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Meet rep Carl Petch page 3

The magazine of the Fire Brigades Union Black and Ethnic Minority Members  >

Summer 2012

She did overcome Doreen Lawrence’s long fight for justice Page 6


Foreword We face a continuing struggle The year began with very little of the optimism normally associated with a ‘new’ year. The reality is that we face a continuing struggle to maintain our current standards of living in the face of government attacks on the public sector. Our service has seen cuts like never before, with no pay rise on the horizon and an increase in our hard-earned pension contributions for the next three years. Making internal savings has resulted in us being unable to produce a hard copy of this edition, but we decided that it was important to keep our members updated, particularly after the cancellation of the B&EMM school in 2011. School With the B&EMM school high on our agenda, the FBU had decided that all sectional schools will be held at the front end of the year. Although the committee felt strongly that the school being held in October was appropriate during Black History Month, it was agreed that holding a school earlier in the year would also have its advantages and that with sufficient planning, it would be possible to then hold an FBU event in October to celebrate Black History Month. Subsequently, we were unable to secure an earlier date so our B&EMM school will revert to its usual weekend – 12-14 October 2012. Information 2  Advisor  Summer 2012

and process for the 2012 school will be issued as soon as possible. Equality agenda The last two years have seen the government’s downgrading of the equality agenda and although the brigades have been trusted to monitor their own equality and diversity policies, there has been a noticeable downturn in equality departments throughout the fire service. Your national committee is committed to reiterating the importance of the equality agenda and the impact that changes to policy will have on our workplace and communities. It is not just the fire service that has been affected. All public sector organisations have been changed by this downgrading and the fight is on to get this government to recognise the negative impact this has on making the fire service fully representative of all our communities. Pensions The first phase of the pensions campaign has been concluded. The evidence provided by the FBU has been considered and we have managed to negotiate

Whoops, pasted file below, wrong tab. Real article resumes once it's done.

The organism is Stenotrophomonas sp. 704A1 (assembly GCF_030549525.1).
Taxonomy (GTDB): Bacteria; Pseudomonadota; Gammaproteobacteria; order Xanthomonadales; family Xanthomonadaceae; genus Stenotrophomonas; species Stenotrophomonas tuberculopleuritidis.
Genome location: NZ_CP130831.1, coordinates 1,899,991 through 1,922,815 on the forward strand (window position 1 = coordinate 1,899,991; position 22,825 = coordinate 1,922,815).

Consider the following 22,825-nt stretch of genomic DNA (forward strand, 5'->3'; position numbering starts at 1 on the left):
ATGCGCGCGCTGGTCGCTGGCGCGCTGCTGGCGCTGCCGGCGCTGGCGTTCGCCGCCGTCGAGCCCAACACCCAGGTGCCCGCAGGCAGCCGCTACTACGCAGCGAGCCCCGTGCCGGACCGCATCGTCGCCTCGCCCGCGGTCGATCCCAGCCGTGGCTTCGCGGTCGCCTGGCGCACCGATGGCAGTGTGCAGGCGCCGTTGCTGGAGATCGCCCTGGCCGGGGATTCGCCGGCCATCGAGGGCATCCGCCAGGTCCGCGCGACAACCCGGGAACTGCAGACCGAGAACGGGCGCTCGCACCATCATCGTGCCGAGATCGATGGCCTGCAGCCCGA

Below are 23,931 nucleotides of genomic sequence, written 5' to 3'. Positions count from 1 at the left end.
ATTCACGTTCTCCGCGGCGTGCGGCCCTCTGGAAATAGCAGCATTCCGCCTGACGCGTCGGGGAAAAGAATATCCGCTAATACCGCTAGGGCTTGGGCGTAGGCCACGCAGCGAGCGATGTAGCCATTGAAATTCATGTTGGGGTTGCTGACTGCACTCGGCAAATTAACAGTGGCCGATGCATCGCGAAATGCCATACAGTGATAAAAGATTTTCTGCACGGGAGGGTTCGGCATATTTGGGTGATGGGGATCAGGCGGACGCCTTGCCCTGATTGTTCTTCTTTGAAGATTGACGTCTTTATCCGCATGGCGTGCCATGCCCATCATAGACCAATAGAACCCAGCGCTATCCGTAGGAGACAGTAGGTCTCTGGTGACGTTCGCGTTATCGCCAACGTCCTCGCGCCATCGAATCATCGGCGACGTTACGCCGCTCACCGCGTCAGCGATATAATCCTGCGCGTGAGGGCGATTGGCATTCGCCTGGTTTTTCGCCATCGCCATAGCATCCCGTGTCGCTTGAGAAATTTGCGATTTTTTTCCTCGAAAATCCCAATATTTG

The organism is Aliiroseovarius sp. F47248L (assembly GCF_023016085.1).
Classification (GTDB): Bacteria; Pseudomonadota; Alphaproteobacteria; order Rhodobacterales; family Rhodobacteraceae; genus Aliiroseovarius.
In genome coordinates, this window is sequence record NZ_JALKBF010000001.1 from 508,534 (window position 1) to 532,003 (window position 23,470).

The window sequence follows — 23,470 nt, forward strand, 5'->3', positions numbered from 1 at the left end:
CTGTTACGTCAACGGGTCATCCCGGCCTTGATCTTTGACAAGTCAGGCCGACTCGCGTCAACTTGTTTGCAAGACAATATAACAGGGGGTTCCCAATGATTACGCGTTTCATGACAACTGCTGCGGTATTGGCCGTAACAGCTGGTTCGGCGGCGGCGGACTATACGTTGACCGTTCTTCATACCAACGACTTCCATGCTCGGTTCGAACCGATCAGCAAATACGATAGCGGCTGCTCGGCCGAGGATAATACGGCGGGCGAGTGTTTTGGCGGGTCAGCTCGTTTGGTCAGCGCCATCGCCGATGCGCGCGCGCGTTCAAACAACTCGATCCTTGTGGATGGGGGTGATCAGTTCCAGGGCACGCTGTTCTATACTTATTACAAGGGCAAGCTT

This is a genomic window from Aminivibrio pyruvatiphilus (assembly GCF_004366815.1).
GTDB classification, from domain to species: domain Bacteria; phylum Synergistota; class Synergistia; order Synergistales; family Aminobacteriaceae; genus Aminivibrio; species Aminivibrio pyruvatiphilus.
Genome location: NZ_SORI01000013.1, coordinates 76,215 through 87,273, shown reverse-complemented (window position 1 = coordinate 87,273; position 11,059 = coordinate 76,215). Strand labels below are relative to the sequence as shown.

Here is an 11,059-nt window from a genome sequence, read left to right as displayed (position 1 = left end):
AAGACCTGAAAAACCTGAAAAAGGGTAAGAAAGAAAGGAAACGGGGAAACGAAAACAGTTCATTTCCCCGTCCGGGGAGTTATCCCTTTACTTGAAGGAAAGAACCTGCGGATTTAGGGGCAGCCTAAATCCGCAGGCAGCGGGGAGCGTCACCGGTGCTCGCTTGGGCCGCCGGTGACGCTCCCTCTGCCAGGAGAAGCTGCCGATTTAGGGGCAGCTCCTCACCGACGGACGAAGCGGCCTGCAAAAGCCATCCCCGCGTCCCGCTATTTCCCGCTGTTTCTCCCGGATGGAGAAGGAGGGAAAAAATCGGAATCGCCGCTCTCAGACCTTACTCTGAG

a reduction in the first year contributions increase and two reviews on the issues of pensions opt-out and retirement age. Our negotiators felt it was the best that could be achieved at this time and the executive council decided on that basis while we will not be having a ballot for industrial action, the campaign continues. Restructuring Despite opposition from B&EMM, the executive council have also recommended, as part of the continuing FBU re-structure, that voting rights on its committees be withdrawn from the equality sections and also that the reserved seats on the EC for B&EMM, NWC and the LGBT be removed. The FBU special conference in June will make the final decision. The B&EMM national committee hope that other structures will join us in opposing this proposal. On the move Since our last edition, we have lost regional representation in Regions 9 and 12. However we have gained regional reps in Region 5, Bros Carl Petch, Region 13,

Your national committee is committed to reiterating the importance of the equality agenda and the impact that changes to policy will have on our workplace and communities

Obi Selassie and Region 7, Rod Barrett. Welcome to the national committee, we have much to do! Our long serving Region 7 rep, Colin Jarrett, retired in February and we wish him a long and healthy retirement. We also thank him for his efforts over many years. We also saw our dearly loved official Samantha Samuels stepping down – Carole Brown has been elected in her place. Our national chair, Lud Ramsey, was honoured with the STUC equality award (see inside) – well deserved brother. Stephen Lawrence There was one piece of heartening news at the beginning of the year – the judgement that saw the murderers of Stephen Lawrence were finally nailed and jailed, 18 years after they were part of a racist gang that attacked and killed him. The other three or four members are still at large and hopefully one day we will also see them incarcerated for their crimes. See the article inside this edition. Changes in our workplaces and personal lives affect the amount of time each one of us can give in helping our members and continually representing in their best interests. Whatever decisions are taken by our employers or our union rest assured we shall continue to fight for the hard earned right to have our voices heard. Michael Nicholas Executive Council member for B&EMM

Meet a rep Carl Petch B&EMM rep region 5


Anyone who takes up a rep’s position will learn so much


Carl Petch: In the words of Malcolm X: ‘If you don’t stand for something, then you’ll fall for anything’